Trump Releases His Plan for Tax Reform and What that Could Mean for You

The Trump Administration just released its Unified Framework for Fixing Our Broken Tax Code.  This Framework outlines general principles for tax reform.  There is still a long way to go in the legislative process, but based on what we have seen so far, here are some general thoughts on how these policies might affect you or your business:

Lowering the Tax Burden on the Middle Class

The proposal seeks to consolidate the current seven tax brackets into three brackets of 12%, 25%, and 35%. Currently the highest individual rate is 39.5%. The proposal provides tax relief to middle class families by roughly doubling the standard deduction to $24,000 for married taxpayers filing jointly (up from $12,600) and $12,000 for single filers (up from $6,300). The standard deduction is the amount of income that is not subject to federal income tax. A tax filer may choose to take the standardized deduction or to itemize his or her deductions.

Increases in other tax credits such as the child tax credit and additional tax relief will be decided through the legislative process. While most itemized deductions will be eliminated, tax incentives for home mortgage interest and charitable contributions will remain. The proposal also leaves the door open to add an additional top rate above the 35% rate if necessary. 

The Proposal aims to eliminate the alternative minimum tax (“AMT”). The AMT is a federal supplemental income tax imposed on certain taxpayers in addition to their regular income tax. It was first enacted to prevent those with very high incomes from using special tax benefits to pay little or no tax. However it has since been expanded to reach individuals without very high incomes or those who do not claim special tax benefits and creates significant complexity in the Tax Code.

Elimination of the Death Tax and Generation Skipping Tax

The proposal also repeals the federal death tax and the generation-skipping transfer tax. However, currently the estate tax exemption is $5.49 million for an individual and $10.98 million for a married couple and applies to a limited number of people. The threshold amounts for an estate to go through probate in California still remains at $150,000 in assets or $50,000 in real property value.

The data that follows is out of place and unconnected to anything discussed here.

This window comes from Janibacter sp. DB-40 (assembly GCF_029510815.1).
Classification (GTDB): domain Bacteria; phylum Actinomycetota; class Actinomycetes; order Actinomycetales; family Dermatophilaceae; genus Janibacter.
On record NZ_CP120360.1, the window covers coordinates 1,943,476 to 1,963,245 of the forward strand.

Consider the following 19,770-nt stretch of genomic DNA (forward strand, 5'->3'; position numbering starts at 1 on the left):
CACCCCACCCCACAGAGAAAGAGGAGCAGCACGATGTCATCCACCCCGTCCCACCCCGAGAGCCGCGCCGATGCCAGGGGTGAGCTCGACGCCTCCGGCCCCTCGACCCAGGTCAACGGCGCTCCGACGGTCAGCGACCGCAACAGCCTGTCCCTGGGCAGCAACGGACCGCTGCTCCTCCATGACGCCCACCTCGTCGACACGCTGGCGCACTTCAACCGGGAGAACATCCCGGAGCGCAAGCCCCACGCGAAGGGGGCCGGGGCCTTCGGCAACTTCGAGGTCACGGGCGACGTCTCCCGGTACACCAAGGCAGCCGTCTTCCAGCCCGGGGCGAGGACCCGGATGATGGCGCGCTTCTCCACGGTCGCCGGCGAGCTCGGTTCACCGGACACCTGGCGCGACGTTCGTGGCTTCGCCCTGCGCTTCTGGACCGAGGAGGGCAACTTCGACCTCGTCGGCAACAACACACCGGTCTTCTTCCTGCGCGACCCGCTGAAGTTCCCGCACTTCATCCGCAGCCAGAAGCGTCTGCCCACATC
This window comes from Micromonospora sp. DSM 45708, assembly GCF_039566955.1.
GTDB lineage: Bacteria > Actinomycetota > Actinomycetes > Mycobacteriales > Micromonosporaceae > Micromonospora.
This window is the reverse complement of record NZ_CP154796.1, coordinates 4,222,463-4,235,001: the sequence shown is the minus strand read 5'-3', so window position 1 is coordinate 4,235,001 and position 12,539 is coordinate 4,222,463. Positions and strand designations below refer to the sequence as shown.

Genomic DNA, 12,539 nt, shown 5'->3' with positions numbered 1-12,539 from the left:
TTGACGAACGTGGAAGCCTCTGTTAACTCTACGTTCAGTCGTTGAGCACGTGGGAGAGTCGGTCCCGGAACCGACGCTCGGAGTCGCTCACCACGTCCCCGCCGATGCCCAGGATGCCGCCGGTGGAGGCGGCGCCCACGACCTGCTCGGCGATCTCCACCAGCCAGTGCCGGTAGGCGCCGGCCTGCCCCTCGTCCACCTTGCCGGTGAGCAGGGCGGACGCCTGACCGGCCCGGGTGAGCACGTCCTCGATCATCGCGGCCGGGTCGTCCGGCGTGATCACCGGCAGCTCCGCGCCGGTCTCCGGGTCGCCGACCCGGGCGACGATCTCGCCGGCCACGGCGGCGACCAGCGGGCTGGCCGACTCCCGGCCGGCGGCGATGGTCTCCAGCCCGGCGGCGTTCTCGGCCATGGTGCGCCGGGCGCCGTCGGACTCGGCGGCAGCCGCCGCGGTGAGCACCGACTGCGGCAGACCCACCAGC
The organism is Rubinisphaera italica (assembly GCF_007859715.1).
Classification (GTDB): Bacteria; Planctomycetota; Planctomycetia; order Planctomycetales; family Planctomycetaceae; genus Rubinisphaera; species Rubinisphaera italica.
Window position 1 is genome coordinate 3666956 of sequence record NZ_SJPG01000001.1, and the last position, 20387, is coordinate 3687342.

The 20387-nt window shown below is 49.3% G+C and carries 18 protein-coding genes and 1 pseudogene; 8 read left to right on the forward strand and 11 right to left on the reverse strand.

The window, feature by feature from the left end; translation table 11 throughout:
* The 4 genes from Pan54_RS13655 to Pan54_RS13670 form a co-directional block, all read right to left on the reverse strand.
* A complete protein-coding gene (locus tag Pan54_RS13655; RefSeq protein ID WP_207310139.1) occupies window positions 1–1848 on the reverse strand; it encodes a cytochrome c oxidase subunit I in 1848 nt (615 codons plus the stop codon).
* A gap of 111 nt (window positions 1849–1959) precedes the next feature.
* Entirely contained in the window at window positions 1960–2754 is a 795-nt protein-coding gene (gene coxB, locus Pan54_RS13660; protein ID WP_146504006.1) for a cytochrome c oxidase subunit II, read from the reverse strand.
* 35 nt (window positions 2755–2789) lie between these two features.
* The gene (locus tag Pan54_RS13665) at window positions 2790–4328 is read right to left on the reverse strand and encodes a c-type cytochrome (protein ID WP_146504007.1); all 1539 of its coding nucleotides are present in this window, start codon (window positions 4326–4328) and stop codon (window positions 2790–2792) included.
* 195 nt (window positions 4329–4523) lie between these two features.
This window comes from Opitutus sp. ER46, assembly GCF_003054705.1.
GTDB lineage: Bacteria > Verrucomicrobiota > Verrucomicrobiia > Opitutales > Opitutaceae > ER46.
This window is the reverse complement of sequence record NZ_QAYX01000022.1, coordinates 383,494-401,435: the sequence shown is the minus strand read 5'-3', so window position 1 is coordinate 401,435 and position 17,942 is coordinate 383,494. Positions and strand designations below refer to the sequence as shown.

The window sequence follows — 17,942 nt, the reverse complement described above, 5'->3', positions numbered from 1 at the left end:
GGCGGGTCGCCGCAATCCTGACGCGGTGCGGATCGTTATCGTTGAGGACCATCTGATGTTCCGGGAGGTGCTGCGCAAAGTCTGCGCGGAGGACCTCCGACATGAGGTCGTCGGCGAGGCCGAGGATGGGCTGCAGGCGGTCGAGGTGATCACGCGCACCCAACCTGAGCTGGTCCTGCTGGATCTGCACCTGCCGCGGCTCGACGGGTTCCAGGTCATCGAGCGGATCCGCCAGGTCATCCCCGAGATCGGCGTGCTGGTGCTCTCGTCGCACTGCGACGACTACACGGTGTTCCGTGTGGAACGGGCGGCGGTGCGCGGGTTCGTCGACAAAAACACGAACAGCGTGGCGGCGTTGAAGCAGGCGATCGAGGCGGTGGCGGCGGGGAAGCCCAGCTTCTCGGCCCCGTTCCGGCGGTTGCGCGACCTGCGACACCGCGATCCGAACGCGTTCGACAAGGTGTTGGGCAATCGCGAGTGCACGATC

New Tax Structure for Small Businesses

The proposal creates a new tax structure for small businesses including limiting the maximum tax rate applied to business income of small and family-owned businesses conducted as sole proprietorships, partnerships, and S corporations to 25%. The proposal also reduces the corporate tax rate to 20% which is below the average corporate tax rate of the industrialized world and would allow businesses to immediately write off the cost of new investments in depreciable assets other than structures made after September 27, 2017.

Other goals of the proposal include to partially limit the deduction for net interest expense incurred by C corporations, eliminate the current-law domestic production (section 199) deduction, preserve business credits in research, and development and low-income housing, and modernize the rules for certain industries and sectors.

Repatriating Foreign Assets

The proposal exempts foreign profits repatriated to the United States and 100% of dividends from foreign subsidiaries in which a U.S. parent owns at least a 10% stake. Foreign earnings that have accumulated overseas will be treated as repatriated. Accumulated foreign earnings held in illiquid assets will be subject to a lower tax rate with payment of any tax liability being spread out over several years.   

As mentioned, this proposal is likely to change as it goes through the legislative process.  But, it’s a good starting point to understand how the proposed reforms may affect you.

 

 

 

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